Community study results released
December 17, 2021
The Jewish Federation of Greater Orlando held meetings Dec. 12 and Dec. 13 (at the Roth Family JCC and Rosen JCC, respectively) to discuss the results of the community study, conducted by the Cohen Center for Modern Jewish Studies at Brandeis University with the assistance of UNH Survey Center.
The last study was done in 1993 – 28 years ago, and a lot has changed! There are 51,400 Jewish people (41,700 adults and 9,700 children) living in 25,500 Jewish households in Central Florida. In addition to population, topics covered in the 20-page summary include intermarriage; religion, engagement; Israel; antisemitism; and health, finances and education. The full report covers all of these topics in detail. Both reports are available on the Jewish Federation of Greater Orlando website.
At the conclusion of the survey, there are several recommendations for the community:
• Reach beyond the historic geographic core of the community
Interestingly, the largest share (36 percent) of Jewish individuals live in the Southwest region. Twenty-six percent live in Maitland/Winter Park.
• Promote stronger collaboration among organizations
Ten percent of households belong to local Jewish organizations.
• Promote active ties to the local Jewish community
• Strengthen and expand leadership training programs
• Continue diversifying programs and institutions
• Invest in Jewish education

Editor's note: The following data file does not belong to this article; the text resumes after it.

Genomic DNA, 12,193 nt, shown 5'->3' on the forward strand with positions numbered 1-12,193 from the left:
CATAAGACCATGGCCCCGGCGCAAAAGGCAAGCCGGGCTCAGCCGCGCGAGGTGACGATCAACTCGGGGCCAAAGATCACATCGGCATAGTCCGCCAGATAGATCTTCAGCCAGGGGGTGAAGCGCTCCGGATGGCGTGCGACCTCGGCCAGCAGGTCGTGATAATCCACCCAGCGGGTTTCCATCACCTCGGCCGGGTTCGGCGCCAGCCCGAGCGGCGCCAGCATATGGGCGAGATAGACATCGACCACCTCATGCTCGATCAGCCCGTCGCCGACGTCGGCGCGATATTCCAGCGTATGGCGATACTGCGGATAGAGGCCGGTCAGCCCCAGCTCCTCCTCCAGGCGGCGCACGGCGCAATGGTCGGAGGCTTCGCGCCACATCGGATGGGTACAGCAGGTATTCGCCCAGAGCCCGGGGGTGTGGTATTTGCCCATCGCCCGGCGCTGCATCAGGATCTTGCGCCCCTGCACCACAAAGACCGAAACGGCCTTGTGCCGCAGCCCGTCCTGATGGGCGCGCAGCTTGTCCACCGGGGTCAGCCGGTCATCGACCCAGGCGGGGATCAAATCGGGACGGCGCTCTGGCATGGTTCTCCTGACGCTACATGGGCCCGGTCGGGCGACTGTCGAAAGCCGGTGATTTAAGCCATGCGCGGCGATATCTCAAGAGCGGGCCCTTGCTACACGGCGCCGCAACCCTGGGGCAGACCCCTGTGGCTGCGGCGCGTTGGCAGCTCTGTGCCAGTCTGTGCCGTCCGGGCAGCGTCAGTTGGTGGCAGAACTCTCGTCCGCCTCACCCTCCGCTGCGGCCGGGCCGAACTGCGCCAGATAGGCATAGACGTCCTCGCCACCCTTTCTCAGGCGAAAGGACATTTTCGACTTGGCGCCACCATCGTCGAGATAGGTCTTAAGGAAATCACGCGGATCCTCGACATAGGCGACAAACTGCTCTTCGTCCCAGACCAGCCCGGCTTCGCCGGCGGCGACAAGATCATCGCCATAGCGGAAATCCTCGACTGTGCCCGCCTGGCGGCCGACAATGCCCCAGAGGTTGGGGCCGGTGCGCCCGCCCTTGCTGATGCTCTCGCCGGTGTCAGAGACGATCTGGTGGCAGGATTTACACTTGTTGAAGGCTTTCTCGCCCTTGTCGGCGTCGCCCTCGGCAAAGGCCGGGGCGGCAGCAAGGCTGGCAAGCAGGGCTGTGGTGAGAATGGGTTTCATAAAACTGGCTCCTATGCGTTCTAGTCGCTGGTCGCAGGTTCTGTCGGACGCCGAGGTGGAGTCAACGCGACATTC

Ninety-nine percent of children in inmarried families are being raised Jewish. Overall, 71 percent of all children in Jewish households are being raised Jewish. Discussion was held at the Roth JCC meeting as to what “Jewish” meant. There was no clear definition. However, the survey shows that 42 percent light Shabbat candles; 38 percent hosted or attended a Shabbat meal; 98 percent light Chanukah candles; 66 percent attend a Passover seder in a typical year; 37 percent attend High Holidays in a typical year; and five percent keep a kosher home.
• Be sensitive to differences in backgrounds
Jewish demographics in the community include 5 percent Israeli citizens; 15 percent Hispanic, Latino or person of color; and 7 percent LGBTQ.
• Assist families and individuals in need
This survey was not really done at an optimum time, said Dr. Matthew Boxer, presenter at the Rosen JCC. From November 2020 to November 2021 when the survey was conducted, we were struggling through the pandemic, so the economic needs and insecurities probably would have been better in a previous year. According to the survey, 31 percent of Jewish households are in the $50,000 range; 30 percent range from $50,000-99,000; 17 percent, $100,000-149,000; eight percent, $150,000-199,000; and 14 percent, $200,000+. Sadly, 20 percent can’t make ends meet.
Health issues in the community: Seven percent of Jewish households include someone with chronic illness, special needs or disabilities. Older Jewish adults have a higher rate of health issues. The breakdown shown was: 52 percent with chronic illness; 43 percent with physical disabilities; 18 percent with mental illness; 12 percent with developmental disability; seven percent with intellectual disability; and 18 percent other disabilities.
This is just the “tip of the iceberg” as to all that the survey encompasses. It is available to everyone through the Jewish Federation of Greater Orlando. Visit the website at orlandofederation.org or call 407-645-5933, ext. 236.